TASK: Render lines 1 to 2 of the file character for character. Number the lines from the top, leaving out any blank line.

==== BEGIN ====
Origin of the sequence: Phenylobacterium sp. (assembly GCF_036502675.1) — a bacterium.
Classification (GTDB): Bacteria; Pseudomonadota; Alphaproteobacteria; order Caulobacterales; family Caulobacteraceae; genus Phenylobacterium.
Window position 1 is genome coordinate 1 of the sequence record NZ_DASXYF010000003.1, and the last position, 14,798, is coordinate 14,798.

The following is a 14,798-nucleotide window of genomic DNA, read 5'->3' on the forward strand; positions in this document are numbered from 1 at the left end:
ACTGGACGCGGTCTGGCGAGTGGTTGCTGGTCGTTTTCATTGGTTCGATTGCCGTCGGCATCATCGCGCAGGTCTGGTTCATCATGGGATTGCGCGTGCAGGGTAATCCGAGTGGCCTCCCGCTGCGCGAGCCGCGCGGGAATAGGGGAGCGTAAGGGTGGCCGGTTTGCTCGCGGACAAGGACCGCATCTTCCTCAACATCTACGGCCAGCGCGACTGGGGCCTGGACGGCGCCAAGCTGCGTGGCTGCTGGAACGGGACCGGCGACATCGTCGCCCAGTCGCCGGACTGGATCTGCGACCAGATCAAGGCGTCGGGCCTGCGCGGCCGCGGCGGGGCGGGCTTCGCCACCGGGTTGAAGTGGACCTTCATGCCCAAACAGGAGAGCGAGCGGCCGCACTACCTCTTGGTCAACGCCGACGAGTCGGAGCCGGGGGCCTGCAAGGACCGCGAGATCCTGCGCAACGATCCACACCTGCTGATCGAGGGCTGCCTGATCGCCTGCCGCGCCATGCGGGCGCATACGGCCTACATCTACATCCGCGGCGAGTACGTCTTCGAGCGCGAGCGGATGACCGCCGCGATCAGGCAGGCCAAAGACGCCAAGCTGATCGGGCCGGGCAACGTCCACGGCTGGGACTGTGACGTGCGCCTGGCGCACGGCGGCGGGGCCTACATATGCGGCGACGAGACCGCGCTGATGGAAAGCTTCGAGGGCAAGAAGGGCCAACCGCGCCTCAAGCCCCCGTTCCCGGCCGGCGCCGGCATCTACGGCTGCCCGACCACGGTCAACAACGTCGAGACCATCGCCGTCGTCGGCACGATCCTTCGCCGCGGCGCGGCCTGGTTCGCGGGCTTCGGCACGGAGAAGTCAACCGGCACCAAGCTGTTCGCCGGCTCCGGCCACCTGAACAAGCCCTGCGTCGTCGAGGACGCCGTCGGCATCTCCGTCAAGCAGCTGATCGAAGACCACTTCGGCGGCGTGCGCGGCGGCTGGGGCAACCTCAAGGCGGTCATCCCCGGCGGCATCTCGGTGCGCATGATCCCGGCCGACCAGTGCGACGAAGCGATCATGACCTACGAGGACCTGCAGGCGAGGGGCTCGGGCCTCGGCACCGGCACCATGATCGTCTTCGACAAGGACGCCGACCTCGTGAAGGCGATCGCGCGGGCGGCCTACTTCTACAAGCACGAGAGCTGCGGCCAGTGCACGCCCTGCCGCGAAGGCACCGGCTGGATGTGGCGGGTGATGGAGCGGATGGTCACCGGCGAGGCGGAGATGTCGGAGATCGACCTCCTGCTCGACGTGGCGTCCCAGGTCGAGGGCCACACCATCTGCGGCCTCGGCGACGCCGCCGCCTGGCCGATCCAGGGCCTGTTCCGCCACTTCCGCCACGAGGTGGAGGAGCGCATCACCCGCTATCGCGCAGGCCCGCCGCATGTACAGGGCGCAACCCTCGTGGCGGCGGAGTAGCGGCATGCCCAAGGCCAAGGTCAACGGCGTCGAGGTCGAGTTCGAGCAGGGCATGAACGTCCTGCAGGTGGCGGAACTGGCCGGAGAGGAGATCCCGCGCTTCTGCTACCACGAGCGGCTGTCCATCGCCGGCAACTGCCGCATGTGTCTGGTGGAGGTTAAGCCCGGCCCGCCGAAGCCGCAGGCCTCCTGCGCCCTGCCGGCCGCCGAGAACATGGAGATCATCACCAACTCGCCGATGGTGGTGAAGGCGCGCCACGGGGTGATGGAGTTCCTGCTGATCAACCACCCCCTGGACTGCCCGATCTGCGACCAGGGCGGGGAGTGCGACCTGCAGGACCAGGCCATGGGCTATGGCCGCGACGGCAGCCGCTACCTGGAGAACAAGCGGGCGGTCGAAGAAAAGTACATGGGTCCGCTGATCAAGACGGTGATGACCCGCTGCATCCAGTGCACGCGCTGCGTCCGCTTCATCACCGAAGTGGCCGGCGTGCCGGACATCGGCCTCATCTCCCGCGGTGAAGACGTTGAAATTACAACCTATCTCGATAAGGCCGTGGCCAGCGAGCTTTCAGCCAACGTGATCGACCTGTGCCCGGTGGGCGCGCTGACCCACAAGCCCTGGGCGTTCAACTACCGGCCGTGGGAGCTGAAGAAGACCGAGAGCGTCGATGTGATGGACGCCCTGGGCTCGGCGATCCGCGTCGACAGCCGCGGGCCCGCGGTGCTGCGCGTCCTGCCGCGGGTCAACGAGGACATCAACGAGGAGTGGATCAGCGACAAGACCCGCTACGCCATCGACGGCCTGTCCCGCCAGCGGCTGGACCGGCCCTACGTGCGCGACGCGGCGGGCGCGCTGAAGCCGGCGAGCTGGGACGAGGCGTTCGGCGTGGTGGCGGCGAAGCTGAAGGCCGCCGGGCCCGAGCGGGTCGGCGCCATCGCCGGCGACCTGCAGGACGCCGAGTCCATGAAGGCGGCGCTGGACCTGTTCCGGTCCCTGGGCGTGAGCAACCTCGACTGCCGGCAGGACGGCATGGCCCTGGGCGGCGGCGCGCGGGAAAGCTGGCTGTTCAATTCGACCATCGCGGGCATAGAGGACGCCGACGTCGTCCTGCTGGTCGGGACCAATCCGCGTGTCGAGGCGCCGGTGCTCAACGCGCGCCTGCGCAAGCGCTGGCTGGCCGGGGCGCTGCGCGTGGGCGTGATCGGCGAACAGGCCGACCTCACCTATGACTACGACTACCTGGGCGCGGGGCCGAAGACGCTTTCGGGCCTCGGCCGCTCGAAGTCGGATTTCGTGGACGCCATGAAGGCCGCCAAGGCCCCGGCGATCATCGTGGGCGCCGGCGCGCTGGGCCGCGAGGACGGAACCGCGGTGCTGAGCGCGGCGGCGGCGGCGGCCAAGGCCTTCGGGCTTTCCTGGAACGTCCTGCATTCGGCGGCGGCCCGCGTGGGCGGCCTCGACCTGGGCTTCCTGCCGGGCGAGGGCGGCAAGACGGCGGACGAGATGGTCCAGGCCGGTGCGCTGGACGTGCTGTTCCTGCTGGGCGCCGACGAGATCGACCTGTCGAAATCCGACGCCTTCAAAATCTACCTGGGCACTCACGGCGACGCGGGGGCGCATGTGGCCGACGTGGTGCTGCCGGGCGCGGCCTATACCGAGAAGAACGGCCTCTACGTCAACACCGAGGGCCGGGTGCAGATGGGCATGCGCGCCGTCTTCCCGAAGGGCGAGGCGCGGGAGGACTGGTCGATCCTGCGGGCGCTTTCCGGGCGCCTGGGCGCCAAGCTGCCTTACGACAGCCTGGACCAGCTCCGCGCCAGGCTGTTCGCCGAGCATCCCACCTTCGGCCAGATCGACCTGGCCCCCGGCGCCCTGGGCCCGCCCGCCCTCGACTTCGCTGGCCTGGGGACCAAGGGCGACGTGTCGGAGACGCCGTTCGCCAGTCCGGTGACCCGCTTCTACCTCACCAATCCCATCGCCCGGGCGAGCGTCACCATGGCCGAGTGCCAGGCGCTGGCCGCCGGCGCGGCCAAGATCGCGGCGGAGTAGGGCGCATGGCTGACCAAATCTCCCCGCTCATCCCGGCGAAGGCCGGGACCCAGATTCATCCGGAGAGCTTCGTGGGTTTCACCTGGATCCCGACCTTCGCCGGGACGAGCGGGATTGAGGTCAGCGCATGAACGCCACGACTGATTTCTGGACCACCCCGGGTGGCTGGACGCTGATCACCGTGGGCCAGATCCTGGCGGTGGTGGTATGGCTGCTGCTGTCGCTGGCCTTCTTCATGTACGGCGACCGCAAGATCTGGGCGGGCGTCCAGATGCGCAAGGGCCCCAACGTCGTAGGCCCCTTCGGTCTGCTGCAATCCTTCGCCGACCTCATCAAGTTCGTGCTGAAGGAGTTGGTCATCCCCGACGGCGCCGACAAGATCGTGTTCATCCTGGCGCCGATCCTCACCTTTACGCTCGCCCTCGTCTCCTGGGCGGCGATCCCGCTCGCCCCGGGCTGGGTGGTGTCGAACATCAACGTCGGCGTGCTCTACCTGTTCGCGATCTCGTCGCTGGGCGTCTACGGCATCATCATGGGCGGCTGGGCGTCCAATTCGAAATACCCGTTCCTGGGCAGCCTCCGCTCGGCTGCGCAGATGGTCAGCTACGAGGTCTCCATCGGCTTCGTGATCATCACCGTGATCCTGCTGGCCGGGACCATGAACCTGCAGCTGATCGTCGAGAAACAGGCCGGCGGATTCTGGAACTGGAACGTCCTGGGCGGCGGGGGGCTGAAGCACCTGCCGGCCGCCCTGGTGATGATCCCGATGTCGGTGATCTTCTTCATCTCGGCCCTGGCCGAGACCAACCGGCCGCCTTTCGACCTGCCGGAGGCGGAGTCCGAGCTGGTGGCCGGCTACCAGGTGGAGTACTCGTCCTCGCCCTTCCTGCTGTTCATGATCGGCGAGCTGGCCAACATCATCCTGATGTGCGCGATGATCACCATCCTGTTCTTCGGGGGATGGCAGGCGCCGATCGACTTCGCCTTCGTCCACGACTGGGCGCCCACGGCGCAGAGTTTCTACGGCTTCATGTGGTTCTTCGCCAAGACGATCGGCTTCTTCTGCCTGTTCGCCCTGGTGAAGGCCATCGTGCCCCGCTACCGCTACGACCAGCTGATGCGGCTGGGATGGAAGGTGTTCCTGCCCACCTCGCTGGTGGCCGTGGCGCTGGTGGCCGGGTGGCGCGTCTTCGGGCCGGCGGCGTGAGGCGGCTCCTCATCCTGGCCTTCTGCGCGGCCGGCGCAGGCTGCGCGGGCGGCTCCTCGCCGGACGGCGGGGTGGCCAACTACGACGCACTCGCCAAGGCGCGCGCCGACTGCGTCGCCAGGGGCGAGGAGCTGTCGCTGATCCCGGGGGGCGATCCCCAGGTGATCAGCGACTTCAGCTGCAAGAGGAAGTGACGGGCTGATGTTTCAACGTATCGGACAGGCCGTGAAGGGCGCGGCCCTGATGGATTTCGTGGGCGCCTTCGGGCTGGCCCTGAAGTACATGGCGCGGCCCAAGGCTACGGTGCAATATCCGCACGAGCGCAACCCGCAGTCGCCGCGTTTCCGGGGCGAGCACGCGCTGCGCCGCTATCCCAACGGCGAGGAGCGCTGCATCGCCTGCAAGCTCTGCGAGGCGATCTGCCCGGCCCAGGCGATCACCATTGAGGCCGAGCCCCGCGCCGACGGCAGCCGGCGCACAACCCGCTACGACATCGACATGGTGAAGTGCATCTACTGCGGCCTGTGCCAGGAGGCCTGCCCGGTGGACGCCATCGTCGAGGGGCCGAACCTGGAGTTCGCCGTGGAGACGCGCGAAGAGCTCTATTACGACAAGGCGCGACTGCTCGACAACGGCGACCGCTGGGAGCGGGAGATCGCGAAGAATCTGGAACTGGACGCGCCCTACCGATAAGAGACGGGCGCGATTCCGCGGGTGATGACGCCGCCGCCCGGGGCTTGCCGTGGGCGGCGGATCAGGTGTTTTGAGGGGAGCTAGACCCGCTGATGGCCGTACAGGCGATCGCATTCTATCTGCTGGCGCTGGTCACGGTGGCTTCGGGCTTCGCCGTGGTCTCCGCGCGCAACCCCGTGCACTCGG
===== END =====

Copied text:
Origin of the sequence: Phenylobacterium sp. (assembly GCF_036502675.1) — a bacterium.
Classification (GTDB): Bacteria; Pseudomonadota; Alphaproteobacteria; order Caulobacterales; family Caulobacteraceae; genus Phenylobacterium.